FA : Codes are minimum requirements, so it’s always best to exceed them like you are mentioning. But they are becoming more and more stringent, so I will place an emphasis on having the importance on adopting new codes and its important that they continue to be updated rigorously. But what codes don’t always specify is best practices for installation, we usually have to rely on good set of construction documents – drawings, specifications, as well as an honest hard working contractor, which might not always be the case in New York city.
So beyond local codes, we really need stronger enforcement for construction practices. We have a regulatory body – OSHA (Occupational Safety and Health Administration), that checks up on the site safety. Some jurisdictions in the US, they send out inspectors for energy code inspection, but not every jurisdiction does that. So until you have that you can’t really import how the sustainable building practices are coming into play.
Another necessary factor is to have some accountability for energy requirement beyond the construction period. To check if the savings that we are usually predicting in the design are holding true. Whether the user is using the building properly, has someone been trained to properly commission the equipment so that they are performing at desired levels and are the users keeping the windows open while the heating or cooling system is functioning. There are so many little nuances that come into play that need to be taken into account when monitoring these sustainable building practices.
DT : Talking about such measures, which project outside USA would you consider wholly sustainable and not just part of a marketing strategy?
FA : This makes me think about my international travels, and there is this one project that I always circle back to and it’s not a specific building or a specific site, but it an engineering infrastructure project in Iceland. They have this very extensive geothermal piping system that runs along the road, it’s visible, like you can see how the country is so renewable! They have this geothermal water that’s running through the piping and its used for so many things, for heating, generating power and also for domestic hot water purposes. Even recreationally they are using it for swimming pools and those very popular blue lagoons.
So to have this geothermal hot water that is heating homes, a very natural resource that has cut emissions in the country, and they have been doing this since like 1940s. I am impressed how their government has been able to establish such a system with specific energy convention and they have been supportive and engaging. Their emissions are super minimal in comparison to most of the countries.
DT : In your experience, what strategies can help mainstream environmentally-conscious construction?
FA : I think for me, because of my experience with government, legal enforcement is one of the best strategies. Otherwise what happens is, people look at the upfront costs only. So you have to get the government involved in form of stringent building codes that are updated on a continuous cycle and retaining local council’s support for reviewing local laws, which New York city has been very good about.
The government involvement hasn’t been in sustaining a competitive economy, where manufacturers are trying to build up the next best performing product and outperform each other. Good government involvement will force the economy to improve. When you have manufacturers that are trying to produce products to meet government regulations, you are going to have automatically good products that are around the shelf. Your economy will scale up, because it will become normal to be able to go into a store and whatever you pick is going to be great for the environment.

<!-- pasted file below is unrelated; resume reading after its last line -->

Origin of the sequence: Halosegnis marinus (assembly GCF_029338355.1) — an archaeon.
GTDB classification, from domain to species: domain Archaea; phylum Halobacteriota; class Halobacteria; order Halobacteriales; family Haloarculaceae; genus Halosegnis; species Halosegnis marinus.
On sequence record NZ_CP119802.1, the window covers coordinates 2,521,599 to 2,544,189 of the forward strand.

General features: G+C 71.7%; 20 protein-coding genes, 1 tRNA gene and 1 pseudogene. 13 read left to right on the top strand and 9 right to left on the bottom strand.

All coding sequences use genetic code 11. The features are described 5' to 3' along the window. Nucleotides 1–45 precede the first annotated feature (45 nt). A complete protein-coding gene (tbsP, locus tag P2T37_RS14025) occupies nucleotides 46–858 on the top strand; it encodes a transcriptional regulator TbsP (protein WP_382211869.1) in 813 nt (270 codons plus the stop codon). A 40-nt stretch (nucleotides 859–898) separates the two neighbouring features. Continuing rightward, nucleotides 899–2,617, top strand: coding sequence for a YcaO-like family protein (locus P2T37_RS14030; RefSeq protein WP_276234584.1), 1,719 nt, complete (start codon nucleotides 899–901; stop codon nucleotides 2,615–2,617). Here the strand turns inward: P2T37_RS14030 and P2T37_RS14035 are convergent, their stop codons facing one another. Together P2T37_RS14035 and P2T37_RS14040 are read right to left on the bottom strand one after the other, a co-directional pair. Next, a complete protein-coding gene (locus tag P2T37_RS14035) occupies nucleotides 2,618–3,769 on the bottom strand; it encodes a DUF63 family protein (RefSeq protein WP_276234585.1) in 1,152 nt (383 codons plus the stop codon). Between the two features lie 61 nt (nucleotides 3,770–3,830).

I think that’s important because the consumer has little technical knowledge sometimes. It becomes a new norm, to be able to go out and purchase a product for your home or your business, that is going to contribute to its energy efficiency. Because right now there is a huge gap between consumer market and what is actually being produced.
DT : As an architect who is working for sustainable design, what are your day to day responsibilities and work specifics?
FA : I am currently working in the technical standards development side. Our agency has very rigorous set of standards that guide design and construction for public schools and what I do is I have to take a look at building code updates, green building local laws, LEED certification. So our standards integrate some of their policies and our sustainability design standards. So we have to look at updates in that and then integrate those changes into our standards. I also work as a sustainability consultant for in house and out sourced projects, focusing on project triggers, project criteria and checking on different compliance systems.
DT : A word of advice for future and young practitioners in the global south, who are adapting to Green Architecture?
FA : One thing that I would tell to someone who is going into green architecture is to be mindful of all the building systems. If you are going to work with sustainable buildings, then you have to look at energy engineering and building operations. It’s very important to dive into the way building functions and understand how the systems will perform in synergy.
There is so much technical knowledge, which is overwhelming at times and hard to grasp, but that’s what is going to affect your building’s performance and energy efficiency. So these are the things that your learn when you work, little by little. Most importantly try to get into the mindset of an engineer for understanding building sustainability.
I would encourage young architects to have a background knowledge on technical standards, which will be driving your design. Most importantly to get involved with the government, because that’s the direct force for change in the industry.
We are grateful to Farah for a professional insight into the green building industry of New York. We encourage our readers to follow her blog that covers her various expeditions as educational resource. You can also follow her on Instagram @renewablefarah and on Twitter @farah_arch.